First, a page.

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Posts Tagged ‘Zeus’

07/14/2017 – Ephemeris – Constellations of the Summer Triangle II: Cygnus the swan

July 14, 2017 1 comment

Ephemeris for Friday, July 14th. Today the Sun will be up for 15 hours and 14 minutes, setting at 9:25, and it will rise tomorrow at 6:11. The Moon, 2 days before last quarter, will rise at 12:32 tomorrow morning.

Fairly high in the east at 11 p.m. Is the constellation of Cygnus the swan, flying south through the Milky Way. It is also called the Northern Cross. At the left, the tail of the swan or the head of the cross is the bright star Deneb, one of the stars of the Summer Triangle. The next star right is Sadr the intersection of the body and the wings of the swan seen in flight, or the intersection of the two pieces of the cross. There are two or three stars farther to the right that delineate the swan’s long neck or upright of the cross, that ends with the star Alberio in the beak of the swan or foot of the cross. The crosspiece of the cross extends to the stars on either side of the intersection star Sadr, while the swan’s wings extend to a couple more stars each.

The times given are for the Traverse City/Interlochen area of Michigan. They may be different for your location.

Addendum

The Summer Triangle July 5, 2012 at 11 p.m. Created using Stellaruim and The Gimp.

The Summer Triangle. Created using Stellarium and The Gimp.

Cygnus finder animation

Animated Cygnus finder chart. Created using Stellarium.

In mythology Cygnus was the form Zeus took in the Leda and the swan affair.  Out of that union was born Pollux of Gemini fame.  His half-brother and twin Castor was fathered by a mere mortal.  Go here for their story.

Alberio is the star that shows in Cygnus’ eye.  In telescopes of even low power Alberio shows as a binary star whose components are distinctly and beautiful blue and gold.  Binoculars are not quite powerful enough to split these two.

04/25/2016 – Ephemeris – Arcas and Callisto

April 25, 2016 Comments off

Ephemeris for Monday, April 25th.  The Sun rises at 6:41.  It’ll be up for 13 hours and 59 minutes, setting at 8:40.   The Moon, 3 days past full, will rise at 11:56 this evening.

Appearing mid way up the sky in the east at 10 p.m. is the kite shaped constellation of Boötes the herdsman.  The bright star Arcturus is at the bottom of the kite, pointed to by the arc of the handle of the Big Dipper, above it.  In one story Boötes represents a young hunter named Arcas, son of Callisto, a beautiful young lady who had the misfortune of being loved by Zeus the chief of the Greek gods.  Zeus’ wife Hera, found out about the affair, and since she couldn’t punish Zeus, turned the poor woman into an ugly bear.  Arcas, unaware of the events surrounding his mother’s disappearance was about to kill the bear when Zeus intervened and placed them both in the sky to save her.  To this day Boötes continues to chase the great bear Ursa Major around the sky each night.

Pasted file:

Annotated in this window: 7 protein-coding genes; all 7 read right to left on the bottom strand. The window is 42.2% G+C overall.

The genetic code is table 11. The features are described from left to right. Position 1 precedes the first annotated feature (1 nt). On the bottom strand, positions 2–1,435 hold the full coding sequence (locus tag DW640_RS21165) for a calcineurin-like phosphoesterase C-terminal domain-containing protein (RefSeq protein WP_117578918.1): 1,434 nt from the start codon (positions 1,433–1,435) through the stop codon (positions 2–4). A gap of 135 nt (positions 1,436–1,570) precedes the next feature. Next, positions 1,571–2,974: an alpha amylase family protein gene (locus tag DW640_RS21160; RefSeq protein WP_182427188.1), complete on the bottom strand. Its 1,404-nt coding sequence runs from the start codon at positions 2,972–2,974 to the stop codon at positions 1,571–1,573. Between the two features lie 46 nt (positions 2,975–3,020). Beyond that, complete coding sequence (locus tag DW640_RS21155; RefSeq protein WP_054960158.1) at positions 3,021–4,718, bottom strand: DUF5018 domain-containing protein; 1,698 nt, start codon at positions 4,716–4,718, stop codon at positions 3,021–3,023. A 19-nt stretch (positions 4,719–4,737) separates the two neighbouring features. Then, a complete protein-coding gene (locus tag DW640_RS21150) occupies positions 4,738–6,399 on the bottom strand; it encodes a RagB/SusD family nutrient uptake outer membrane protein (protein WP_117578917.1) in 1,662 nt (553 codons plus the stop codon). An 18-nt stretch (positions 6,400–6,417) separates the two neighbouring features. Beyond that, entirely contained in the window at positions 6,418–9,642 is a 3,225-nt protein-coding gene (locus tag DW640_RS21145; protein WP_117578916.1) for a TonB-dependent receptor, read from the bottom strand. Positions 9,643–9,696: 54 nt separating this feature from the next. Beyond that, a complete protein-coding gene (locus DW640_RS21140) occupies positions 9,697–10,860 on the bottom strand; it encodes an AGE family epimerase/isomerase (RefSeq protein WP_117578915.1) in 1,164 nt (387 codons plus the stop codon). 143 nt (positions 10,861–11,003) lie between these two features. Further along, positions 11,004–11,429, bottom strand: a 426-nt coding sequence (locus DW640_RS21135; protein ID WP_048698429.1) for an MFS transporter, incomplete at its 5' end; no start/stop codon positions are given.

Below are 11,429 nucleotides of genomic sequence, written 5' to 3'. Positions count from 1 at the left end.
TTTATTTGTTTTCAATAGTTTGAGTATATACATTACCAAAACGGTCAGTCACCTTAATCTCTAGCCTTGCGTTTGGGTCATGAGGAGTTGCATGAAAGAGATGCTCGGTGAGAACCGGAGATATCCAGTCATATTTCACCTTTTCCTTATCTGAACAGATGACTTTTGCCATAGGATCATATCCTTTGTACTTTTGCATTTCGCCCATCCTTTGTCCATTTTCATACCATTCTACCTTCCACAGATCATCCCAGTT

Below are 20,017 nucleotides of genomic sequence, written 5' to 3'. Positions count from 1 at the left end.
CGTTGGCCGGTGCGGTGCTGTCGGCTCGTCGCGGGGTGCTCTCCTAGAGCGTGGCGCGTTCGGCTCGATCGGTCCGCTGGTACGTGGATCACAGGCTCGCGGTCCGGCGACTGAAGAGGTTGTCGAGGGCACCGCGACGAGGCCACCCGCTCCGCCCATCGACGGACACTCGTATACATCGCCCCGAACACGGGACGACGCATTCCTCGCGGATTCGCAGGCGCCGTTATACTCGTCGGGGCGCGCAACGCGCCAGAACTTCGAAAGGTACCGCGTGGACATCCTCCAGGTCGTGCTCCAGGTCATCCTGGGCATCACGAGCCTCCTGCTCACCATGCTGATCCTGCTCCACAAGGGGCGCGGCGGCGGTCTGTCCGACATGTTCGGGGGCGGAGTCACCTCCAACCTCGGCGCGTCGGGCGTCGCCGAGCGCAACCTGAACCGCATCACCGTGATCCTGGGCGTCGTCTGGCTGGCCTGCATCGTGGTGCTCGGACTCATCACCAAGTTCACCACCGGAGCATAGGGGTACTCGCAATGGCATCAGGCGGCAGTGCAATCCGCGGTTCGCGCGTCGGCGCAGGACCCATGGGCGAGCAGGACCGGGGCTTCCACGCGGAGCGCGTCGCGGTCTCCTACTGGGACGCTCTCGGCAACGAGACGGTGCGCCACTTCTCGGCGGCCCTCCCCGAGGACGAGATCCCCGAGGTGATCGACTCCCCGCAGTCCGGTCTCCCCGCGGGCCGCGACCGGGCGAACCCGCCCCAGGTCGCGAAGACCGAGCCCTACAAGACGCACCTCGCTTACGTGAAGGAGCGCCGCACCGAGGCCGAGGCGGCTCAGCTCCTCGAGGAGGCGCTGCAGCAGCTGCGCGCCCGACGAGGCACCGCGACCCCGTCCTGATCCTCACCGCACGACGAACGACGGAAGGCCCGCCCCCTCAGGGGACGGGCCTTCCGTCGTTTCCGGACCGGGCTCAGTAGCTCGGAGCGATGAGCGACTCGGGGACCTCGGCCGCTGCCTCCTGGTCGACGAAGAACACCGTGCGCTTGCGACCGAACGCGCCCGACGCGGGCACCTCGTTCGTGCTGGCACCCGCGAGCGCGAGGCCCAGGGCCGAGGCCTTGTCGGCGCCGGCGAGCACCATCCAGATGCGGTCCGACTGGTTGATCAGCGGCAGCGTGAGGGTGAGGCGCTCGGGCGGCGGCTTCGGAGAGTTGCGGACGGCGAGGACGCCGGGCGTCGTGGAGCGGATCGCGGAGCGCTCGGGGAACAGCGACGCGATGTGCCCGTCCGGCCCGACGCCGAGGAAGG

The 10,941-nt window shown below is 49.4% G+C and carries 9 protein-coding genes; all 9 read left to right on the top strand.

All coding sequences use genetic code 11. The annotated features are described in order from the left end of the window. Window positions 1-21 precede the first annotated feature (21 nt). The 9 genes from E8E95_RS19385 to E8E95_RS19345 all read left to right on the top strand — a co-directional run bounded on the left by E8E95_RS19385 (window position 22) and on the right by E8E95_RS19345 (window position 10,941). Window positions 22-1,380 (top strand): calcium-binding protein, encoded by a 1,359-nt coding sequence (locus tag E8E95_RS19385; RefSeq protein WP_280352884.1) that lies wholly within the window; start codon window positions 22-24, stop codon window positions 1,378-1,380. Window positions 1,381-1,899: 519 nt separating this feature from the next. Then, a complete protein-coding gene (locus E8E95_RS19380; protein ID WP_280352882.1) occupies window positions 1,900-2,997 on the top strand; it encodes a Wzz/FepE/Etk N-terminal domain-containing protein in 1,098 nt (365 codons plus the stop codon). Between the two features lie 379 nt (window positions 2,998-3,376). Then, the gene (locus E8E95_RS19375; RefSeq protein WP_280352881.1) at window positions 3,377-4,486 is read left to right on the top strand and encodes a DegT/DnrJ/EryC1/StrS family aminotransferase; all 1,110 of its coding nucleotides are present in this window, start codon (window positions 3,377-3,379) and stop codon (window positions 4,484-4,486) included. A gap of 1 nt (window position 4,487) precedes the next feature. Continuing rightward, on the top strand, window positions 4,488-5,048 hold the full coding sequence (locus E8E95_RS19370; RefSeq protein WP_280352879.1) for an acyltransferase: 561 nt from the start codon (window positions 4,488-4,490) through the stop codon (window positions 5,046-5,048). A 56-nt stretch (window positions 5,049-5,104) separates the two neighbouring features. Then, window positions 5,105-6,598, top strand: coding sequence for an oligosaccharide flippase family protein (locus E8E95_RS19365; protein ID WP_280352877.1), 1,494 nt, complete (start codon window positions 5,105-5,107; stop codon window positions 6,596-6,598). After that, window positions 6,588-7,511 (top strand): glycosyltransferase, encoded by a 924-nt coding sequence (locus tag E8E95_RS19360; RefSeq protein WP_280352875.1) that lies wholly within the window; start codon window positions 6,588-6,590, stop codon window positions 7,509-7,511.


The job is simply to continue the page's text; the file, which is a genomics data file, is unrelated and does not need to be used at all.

Times are for the Traverse City/Interlochen area of Michigan. They may be different for your location.

Addendum

Arcas and Callisto

Bootes and Ursa Major aka Arcas chasing Callisto around the pole of the sky. Created using Stellarium.

Arcas and Callisto woodcut

Arcas about to slay the bear by the 17th century artist Baur. Source: University of Virginia Electronic Text Center

12/08/2015 – Ephemeris – The hard charging Taurus the bull

December 8, 2015 Comments off

Ephemeris for Tuesday, December 8th.  The Sun will rise at 8:07.  It’ll be up for 8 hours and 55 minutes, setting at 5:02.   The Moon, 3 days before new, will rise at 6:03 tomorrow morning.

Low in the east at 9 p.m. is the constellation of Orion the giant hunter .  Above him is Taurus the bull.  His face is a letter V shape of stars lying on its side with the bright orange-red star Aldebaran at the bottom left tip of the V as its angry blood-shot eye.  Orion is depicted in the sky facing with club in one hand and a shield in the other the approaching and in some depictions charging Taurus.  The V of stars is a star cluster called the Hyades.  The Pleiades are in his shoulder above.  Taurus in Greek mythology was the guise the god Zeus when he carried off the maiden Europa.  Europa’s still with him, sort of, as the intriguing satellite orbiting Zeus’ Roman equivalent Jupiter.  In fact the moons around the planet Jupiter are generally named for Jupiter’s lovers and friends.  His wife is missing from the entourage, and will be until the NASA spacecraft Juno reaches Jupiter next year.